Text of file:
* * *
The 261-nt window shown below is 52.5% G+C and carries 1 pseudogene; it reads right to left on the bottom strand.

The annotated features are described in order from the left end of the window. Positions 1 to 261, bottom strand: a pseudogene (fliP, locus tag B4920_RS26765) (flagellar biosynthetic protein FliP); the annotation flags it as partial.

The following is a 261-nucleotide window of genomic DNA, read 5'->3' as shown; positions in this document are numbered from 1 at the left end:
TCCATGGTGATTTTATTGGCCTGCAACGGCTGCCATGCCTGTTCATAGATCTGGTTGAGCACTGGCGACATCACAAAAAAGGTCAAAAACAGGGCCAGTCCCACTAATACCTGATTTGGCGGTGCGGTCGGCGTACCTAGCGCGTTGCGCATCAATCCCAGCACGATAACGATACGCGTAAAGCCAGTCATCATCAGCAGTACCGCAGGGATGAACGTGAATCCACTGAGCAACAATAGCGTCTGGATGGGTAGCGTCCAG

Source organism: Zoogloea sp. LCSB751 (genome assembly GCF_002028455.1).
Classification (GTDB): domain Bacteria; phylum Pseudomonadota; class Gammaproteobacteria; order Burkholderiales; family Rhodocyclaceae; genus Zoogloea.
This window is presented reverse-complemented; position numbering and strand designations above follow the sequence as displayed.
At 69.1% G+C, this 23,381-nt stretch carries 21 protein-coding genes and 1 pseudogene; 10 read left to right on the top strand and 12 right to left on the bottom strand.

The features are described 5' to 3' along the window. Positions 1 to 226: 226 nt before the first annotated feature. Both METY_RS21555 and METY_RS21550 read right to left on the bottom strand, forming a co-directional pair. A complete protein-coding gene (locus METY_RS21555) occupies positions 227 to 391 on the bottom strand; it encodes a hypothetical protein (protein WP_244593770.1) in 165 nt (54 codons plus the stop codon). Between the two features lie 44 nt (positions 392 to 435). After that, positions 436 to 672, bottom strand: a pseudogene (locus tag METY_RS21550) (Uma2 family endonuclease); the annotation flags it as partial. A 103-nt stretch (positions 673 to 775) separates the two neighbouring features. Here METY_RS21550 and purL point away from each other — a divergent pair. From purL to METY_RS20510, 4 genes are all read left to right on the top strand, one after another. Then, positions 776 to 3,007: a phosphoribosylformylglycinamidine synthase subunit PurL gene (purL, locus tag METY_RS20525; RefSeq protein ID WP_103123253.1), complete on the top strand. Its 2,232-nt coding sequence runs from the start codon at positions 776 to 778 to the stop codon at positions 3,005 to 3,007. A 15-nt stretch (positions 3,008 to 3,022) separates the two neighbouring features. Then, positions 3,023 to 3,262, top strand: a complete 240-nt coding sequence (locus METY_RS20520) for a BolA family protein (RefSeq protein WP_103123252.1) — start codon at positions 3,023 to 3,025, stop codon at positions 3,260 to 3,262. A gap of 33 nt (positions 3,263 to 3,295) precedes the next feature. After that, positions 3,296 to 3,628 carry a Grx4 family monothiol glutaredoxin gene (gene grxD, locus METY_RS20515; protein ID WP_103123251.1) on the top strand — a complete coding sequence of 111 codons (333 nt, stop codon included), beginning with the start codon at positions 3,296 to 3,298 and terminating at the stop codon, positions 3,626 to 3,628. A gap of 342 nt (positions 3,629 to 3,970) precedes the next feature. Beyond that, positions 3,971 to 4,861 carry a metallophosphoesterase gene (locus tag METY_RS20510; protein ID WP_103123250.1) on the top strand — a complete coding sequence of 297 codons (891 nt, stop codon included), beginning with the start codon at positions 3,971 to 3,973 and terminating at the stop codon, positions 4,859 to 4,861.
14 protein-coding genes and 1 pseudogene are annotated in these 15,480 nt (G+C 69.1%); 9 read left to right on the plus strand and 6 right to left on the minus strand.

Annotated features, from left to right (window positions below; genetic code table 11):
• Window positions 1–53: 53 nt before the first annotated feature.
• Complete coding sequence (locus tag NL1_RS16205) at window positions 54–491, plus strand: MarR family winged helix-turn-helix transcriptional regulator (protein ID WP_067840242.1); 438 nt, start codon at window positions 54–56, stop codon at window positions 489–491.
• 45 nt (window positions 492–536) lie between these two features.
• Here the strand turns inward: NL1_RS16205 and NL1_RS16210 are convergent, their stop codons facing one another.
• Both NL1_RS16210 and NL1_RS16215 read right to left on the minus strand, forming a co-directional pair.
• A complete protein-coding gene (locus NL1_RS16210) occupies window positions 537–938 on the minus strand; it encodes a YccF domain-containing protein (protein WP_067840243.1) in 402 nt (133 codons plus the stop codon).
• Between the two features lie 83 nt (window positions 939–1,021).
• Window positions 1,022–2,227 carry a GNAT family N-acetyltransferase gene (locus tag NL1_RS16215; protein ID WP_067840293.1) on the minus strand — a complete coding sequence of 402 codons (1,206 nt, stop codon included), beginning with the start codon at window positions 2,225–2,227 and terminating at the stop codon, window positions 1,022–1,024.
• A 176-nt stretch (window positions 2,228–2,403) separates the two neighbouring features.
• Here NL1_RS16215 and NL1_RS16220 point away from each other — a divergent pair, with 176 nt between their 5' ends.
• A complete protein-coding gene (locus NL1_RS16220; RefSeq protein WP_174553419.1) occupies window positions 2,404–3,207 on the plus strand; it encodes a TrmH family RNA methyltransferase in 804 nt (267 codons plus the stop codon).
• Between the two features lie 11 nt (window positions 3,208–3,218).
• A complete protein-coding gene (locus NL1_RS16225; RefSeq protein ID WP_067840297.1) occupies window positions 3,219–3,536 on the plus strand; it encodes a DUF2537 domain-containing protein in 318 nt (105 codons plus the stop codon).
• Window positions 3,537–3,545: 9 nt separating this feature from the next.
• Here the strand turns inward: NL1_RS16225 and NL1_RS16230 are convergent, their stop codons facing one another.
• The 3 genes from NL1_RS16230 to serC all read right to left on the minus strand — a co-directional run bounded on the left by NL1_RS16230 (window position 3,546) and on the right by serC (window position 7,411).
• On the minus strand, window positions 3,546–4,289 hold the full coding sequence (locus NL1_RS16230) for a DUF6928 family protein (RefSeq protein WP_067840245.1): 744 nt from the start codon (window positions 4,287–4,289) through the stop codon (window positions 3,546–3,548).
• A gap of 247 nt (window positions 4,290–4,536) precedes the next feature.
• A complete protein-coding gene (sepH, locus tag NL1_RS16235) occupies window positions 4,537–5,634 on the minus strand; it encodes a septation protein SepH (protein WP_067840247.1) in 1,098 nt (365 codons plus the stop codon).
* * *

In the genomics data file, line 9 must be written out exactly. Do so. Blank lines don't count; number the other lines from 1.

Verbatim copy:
The features are described 5' to 3' along the window. Positions 1 to 226: 226 nt before the first annotated feature. Both METY_RS21555 and METY_RS21550 read right to left on the bottom strand, forming a co-directional pair. A complete protein-coding gene (locus METY_RS21555) occupies positions 227 to 391 on the bottom strand; it encodes a hypothetical protein (protein WP_244593770.1) in 165 nt (54 codons plus the stop codon). Between the two features lie 44 nt (positions 392 to 435). After that, positions 436 to 672, bottom strand: a pseudogene (locus tag METY_RS21550) (Uma2 family endonuclease); the annotation flags it as partial. A 103-nt stretch (positions 673 to 775) separates the two neighbouring features. Here METY_RS21550 and purL point away from each other — a divergent pair. From purL to METY_RS20510, 4 genes are all read left to right on the top strand, one after another. Then, positions 776 to 3,007: a phosphoribosylformylglycinamidine synthase subunit PurL gene (purL, locus tag METY_RS20525; RefSeq protein ID WP_103123253.1), complete on the top strand. Its 2,232-nt coding sequence runs from the start codon at positions 776 to 778 to the stop codon at positions 3,005 to 3,007. A 15-nt stretch (positions 3,008 to 3,022) separates the two neighbouring features. Then, positions 3,023 to 3,262, top strand: a complete 240-nt coding sequence (locus METY_RS20520) for a BolA family protein (RefSeq protein WP_103123252.1) — start codon at positions 3,023 to 3,025, stop codon at positions 3,260 to 3,262. A gap of 33 nt (positions 3,263 to 3,295) precedes the next feature. After that, positions 3,296 to 3,628 carry a Grx4 family monothiol glutaredoxin gene (gene grxD, locus METY_RS20515; protein ID WP_103123251.1) on the top strand — a complete coding sequence of 111 codons (333 nt, stop codon included), beginning with the start codon at positions 3,296 to 3,298 and terminating at the stop codon, positions 3,626 to 3,628. A gap of 342 nt (positions 3,629 to 3,970) precedes the next feature. Beyond that, positions 3,971 to 4,861 carry a metallophosphoesterase gene (locus tag METY_RS20510; protein ID WP_103123250.1) on the top strand — a complete coding sequence of 297 codons (891 nt, stop codon included), beginning with the start codon at positions 3,971 to 3,973 and terminating at the stop codon, positions 4,859 to 4,861.